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Jeff Halevy CEO of Altis Movement Technologies Talks Post-Pandemic Fitness and More

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Jeff Halevy Altis Movement Technologies

Jeff Halevy is the CEO of Altis Movement Technologies, a venture-backed technology startup that will bring its AI Personal Trainer to consumers in 2021

Jeff Halevy is one of the most well-known and respected fitness experts in the United States. He has been bringing his healthy lifestyle message all around the world for nearly a decade, helping people understand how they can take greater control of the way they think, the way they eat, and the way they move.

An award-winning entrepreneur and fifteen-year veteran of the health, medical, fitness, and technology industries, Jeff’s career counts successes and exits in verticals including health clubs, education and content creation, insurtech, television and media, and public health advocacy.

Jeff Halevy is regarded as a thought leader and innovator in the health and fitness industries, which has earned him distinction in the mainstream media, with features by CNBC, Fox, Forbes, The Wall Street Journal, and Women’s Health as well as trade publications like Club Solutions.

Many people first discovered Jeff Halevy during his appearance as a Health & Lifestyle Correspondent for NBC’s “Today Show” and other media and television appearances.

We recently had a chance to sit down with Jeff to talk about post-pandemic fitness, and more.

So my first question is, post-pandemic, what should we be doing now that things are opening up, and how have we changed the way we look at fitness?

I mean, I’m not in a position to give public health advice. So I don’t want to dole out any “should do” suggestions, although what I will offer is that, very succinctly, it does appear that if you’re vaccinated, the best thing you could possibly do is get exposed to the virus. I understand that it gives you a much more robust immunity – it has to do with epitopes and the different ways that viruses take advantage of being able to infect cells. From a fitness perspective, I think it’s time for everybody to get out there, in there, or stay home, but do something.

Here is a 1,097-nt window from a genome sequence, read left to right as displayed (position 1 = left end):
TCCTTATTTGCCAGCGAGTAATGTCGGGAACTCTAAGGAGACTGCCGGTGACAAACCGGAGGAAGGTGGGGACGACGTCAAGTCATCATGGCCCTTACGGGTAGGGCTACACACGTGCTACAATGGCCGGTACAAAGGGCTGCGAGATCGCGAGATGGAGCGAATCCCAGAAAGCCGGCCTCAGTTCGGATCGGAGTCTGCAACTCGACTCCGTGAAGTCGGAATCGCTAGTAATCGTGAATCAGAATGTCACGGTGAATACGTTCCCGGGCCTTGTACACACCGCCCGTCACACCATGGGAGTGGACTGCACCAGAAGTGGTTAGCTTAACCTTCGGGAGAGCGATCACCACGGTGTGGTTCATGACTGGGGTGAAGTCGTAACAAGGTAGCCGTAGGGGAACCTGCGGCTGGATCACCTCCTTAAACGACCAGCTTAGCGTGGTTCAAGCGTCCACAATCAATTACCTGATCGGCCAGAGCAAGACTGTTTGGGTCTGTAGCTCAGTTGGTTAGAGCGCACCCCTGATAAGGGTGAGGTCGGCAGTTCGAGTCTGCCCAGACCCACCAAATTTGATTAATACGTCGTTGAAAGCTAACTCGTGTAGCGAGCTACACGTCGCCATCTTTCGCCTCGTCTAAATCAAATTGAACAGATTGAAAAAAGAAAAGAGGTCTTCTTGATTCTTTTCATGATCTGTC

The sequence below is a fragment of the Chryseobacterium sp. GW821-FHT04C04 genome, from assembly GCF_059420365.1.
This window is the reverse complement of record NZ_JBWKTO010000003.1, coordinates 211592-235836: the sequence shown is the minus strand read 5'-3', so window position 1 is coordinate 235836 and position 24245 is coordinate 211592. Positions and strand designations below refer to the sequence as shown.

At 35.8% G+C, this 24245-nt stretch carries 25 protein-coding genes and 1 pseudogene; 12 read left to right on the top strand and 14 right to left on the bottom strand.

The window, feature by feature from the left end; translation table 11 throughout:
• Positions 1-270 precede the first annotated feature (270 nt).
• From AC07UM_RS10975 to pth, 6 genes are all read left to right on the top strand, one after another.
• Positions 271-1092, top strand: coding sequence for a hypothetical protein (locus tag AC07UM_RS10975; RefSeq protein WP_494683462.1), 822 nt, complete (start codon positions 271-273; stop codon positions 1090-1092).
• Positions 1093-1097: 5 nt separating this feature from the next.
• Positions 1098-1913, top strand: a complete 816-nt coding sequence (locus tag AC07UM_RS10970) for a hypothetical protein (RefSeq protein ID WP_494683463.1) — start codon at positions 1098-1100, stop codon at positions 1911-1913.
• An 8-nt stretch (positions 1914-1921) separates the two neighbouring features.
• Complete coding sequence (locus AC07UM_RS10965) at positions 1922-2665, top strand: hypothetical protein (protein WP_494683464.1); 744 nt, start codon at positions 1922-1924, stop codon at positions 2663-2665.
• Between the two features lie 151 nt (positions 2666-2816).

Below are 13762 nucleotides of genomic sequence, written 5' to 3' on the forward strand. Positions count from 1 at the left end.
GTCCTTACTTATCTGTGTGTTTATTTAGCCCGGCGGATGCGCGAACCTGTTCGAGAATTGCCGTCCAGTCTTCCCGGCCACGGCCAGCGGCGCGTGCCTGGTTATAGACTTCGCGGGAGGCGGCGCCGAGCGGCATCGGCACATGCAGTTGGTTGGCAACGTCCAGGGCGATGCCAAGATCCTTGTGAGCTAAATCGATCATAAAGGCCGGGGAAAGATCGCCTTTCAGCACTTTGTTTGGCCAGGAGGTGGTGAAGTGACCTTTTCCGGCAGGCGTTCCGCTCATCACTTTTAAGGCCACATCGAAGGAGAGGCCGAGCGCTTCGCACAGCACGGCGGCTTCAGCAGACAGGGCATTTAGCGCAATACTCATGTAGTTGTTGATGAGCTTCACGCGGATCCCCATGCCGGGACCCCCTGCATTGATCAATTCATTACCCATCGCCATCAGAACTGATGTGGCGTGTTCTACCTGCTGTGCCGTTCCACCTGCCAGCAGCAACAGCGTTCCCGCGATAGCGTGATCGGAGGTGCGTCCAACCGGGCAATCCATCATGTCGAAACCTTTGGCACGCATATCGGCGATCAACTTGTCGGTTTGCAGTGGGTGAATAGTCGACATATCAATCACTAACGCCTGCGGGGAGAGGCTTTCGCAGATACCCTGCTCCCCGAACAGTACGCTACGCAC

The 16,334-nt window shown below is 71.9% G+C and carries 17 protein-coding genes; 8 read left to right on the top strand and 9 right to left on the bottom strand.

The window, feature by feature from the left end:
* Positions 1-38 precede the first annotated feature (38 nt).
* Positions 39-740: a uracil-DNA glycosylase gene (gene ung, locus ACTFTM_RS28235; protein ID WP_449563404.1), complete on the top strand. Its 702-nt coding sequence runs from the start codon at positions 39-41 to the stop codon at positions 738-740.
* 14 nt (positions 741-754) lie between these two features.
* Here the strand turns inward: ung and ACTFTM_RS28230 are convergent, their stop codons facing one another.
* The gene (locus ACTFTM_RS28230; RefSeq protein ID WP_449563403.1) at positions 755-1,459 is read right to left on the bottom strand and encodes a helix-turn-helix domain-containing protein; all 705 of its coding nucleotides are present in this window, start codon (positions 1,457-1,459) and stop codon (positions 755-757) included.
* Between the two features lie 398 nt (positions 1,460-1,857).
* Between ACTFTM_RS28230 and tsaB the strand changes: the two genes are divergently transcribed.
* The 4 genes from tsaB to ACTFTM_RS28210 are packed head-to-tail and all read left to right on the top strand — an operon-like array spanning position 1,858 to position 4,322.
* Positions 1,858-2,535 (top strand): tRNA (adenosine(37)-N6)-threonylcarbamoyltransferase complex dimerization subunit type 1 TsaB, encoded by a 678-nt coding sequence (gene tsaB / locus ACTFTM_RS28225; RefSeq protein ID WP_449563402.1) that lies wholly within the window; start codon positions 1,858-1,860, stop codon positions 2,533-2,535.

Americans gained, I think an average of 15 pounds during the pandemic, what they’re calling the “COVID 15.” And on a serious note, I think that COVID was really eye-opening for a lot of people who otherwise really didn’t factor in how much lifestyle has a bearing on immunity. And when you look at these numbers with roughly 80% of those who were hospitalized or had serious infection being overweight or obese, it starts to inform us as to how these lifestyle decisions that we make on a day-to-day basis can really affect our ability to live, our ability to survive.

I’m excited about what you’re doing with AI and bringing things forward. What can we expect?  Give us a glimpse into the future of what we can expect in terms of technology merging with health to benefit all of us?

Well, as far as Altis is concerned, you can expect it to be something that nobody else is doing. So, these are all great companies that I’m about to list, and were great connected fitness 1.0 companies – you’ve got your Peloton, Tonal, Tempo, Mirror – all fantastic companies. But they still didn’t quite nail replacing a qualified personal trainer, being able to really make decisions based on you. And Altis is able to see you, understand you, and personally instruct you, all in a soundbar-sized form factor that plugs into any screen in your home through an HDMI connection. So, what I think you’re going to see is probably other companies like us. I don’t think that I’m the only one out there who’s realized that computer vision can really be used at this point in time to present discernible value to the end-user. I think up until now, the hardware and software weren’t quite there yet.